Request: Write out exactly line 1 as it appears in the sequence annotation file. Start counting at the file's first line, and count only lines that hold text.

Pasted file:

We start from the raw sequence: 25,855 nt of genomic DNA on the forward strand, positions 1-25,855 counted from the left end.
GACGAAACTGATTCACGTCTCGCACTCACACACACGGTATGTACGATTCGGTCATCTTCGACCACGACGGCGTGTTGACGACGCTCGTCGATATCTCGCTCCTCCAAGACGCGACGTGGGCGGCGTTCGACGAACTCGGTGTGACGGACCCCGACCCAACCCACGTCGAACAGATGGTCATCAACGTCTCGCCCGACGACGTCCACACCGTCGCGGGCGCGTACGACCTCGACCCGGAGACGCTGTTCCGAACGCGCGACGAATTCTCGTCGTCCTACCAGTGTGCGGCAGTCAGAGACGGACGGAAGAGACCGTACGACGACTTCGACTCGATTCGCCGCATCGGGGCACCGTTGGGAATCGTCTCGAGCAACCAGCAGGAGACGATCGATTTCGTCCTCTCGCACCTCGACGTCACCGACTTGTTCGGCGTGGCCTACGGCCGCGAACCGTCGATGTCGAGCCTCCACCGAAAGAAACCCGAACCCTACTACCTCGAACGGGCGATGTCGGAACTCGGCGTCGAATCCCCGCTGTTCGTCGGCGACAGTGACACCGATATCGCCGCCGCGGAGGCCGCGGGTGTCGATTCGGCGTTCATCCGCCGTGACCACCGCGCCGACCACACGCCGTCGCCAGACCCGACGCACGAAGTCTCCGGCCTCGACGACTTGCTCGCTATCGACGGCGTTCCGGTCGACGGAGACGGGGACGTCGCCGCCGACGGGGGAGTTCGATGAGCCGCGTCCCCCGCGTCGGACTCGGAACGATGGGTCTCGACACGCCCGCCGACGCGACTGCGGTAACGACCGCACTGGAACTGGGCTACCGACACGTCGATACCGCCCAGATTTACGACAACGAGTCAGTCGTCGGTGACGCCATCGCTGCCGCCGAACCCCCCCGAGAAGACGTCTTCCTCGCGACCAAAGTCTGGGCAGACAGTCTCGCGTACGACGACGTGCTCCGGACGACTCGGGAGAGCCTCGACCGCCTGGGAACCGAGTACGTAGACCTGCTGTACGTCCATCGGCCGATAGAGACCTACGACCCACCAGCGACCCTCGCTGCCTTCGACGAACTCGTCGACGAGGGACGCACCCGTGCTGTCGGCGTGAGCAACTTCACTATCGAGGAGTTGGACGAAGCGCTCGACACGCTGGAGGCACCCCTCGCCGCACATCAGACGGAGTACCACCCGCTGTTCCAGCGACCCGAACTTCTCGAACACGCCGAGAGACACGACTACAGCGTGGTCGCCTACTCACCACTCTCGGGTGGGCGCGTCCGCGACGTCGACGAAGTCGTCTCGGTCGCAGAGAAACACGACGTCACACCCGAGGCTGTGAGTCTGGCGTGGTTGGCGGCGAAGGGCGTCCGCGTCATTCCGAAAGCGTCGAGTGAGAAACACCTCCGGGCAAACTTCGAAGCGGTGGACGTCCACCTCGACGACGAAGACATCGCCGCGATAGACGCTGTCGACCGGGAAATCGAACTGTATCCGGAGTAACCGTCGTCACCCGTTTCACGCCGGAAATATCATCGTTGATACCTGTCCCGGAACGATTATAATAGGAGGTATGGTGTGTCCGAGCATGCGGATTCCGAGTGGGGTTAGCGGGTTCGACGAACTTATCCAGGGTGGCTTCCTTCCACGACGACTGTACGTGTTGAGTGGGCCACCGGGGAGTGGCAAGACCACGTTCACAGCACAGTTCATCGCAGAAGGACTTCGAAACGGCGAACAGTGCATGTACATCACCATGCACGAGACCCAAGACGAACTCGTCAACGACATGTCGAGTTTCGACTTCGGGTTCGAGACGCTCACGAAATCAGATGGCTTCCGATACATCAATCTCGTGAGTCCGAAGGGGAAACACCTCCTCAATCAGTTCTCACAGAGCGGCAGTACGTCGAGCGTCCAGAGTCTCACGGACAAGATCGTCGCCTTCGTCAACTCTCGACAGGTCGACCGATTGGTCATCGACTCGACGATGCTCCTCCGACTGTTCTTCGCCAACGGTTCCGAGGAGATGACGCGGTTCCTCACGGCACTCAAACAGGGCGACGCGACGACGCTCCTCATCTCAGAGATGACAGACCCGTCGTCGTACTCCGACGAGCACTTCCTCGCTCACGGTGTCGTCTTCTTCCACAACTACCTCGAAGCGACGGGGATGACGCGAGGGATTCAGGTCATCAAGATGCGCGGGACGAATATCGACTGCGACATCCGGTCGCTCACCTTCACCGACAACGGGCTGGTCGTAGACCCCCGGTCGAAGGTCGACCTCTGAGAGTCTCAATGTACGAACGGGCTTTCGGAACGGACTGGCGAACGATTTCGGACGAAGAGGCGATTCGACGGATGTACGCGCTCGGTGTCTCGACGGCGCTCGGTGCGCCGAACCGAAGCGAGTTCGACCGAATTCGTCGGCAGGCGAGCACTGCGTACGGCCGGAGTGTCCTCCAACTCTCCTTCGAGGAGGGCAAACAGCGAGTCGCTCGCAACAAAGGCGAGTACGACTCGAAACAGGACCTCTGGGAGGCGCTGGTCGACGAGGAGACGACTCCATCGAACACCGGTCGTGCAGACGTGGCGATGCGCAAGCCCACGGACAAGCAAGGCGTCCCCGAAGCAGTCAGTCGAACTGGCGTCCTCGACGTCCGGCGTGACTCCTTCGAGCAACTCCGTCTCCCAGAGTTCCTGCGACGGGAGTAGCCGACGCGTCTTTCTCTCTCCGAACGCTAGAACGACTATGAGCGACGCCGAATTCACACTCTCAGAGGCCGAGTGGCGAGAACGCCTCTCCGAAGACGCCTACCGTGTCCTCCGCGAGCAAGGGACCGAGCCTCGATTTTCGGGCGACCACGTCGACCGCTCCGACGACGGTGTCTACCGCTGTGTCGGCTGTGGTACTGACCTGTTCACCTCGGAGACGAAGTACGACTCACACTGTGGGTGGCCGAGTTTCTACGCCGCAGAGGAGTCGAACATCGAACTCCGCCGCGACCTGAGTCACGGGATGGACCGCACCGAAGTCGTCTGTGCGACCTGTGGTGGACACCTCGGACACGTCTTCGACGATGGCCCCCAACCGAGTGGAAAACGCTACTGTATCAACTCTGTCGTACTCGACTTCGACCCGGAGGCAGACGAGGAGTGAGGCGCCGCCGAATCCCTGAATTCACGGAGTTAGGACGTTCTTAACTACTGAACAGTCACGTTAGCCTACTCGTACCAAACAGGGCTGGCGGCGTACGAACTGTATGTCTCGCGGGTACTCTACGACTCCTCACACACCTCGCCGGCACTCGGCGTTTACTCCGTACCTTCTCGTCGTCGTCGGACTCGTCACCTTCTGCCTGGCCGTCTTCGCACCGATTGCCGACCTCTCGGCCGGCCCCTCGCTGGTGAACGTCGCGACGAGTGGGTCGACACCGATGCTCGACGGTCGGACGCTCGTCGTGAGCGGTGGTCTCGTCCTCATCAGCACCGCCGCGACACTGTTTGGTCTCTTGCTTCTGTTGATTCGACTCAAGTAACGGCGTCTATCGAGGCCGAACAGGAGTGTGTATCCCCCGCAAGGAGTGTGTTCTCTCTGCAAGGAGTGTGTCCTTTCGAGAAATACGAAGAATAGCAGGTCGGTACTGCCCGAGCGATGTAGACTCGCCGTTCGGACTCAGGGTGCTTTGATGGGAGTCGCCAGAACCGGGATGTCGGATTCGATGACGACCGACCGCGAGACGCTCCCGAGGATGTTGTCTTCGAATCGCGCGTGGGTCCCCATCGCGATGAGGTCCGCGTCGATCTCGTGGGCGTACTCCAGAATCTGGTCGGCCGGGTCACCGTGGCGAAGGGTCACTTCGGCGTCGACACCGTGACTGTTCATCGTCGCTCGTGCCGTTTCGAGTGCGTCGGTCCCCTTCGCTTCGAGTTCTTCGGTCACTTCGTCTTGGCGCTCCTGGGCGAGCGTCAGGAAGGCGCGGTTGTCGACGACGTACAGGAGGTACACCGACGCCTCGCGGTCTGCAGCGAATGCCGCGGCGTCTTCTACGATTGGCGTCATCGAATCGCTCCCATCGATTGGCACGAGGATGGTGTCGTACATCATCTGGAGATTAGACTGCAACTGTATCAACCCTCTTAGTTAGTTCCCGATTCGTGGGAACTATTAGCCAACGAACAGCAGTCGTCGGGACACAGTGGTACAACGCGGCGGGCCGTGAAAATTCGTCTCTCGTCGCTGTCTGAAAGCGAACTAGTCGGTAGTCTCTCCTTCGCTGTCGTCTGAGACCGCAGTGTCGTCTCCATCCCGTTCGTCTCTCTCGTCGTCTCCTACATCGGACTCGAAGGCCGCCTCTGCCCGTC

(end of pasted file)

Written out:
We start from the raw sequence: 25,855 nt of genomic DNA on the forward strand, positions 1-25,855 counted from the left end.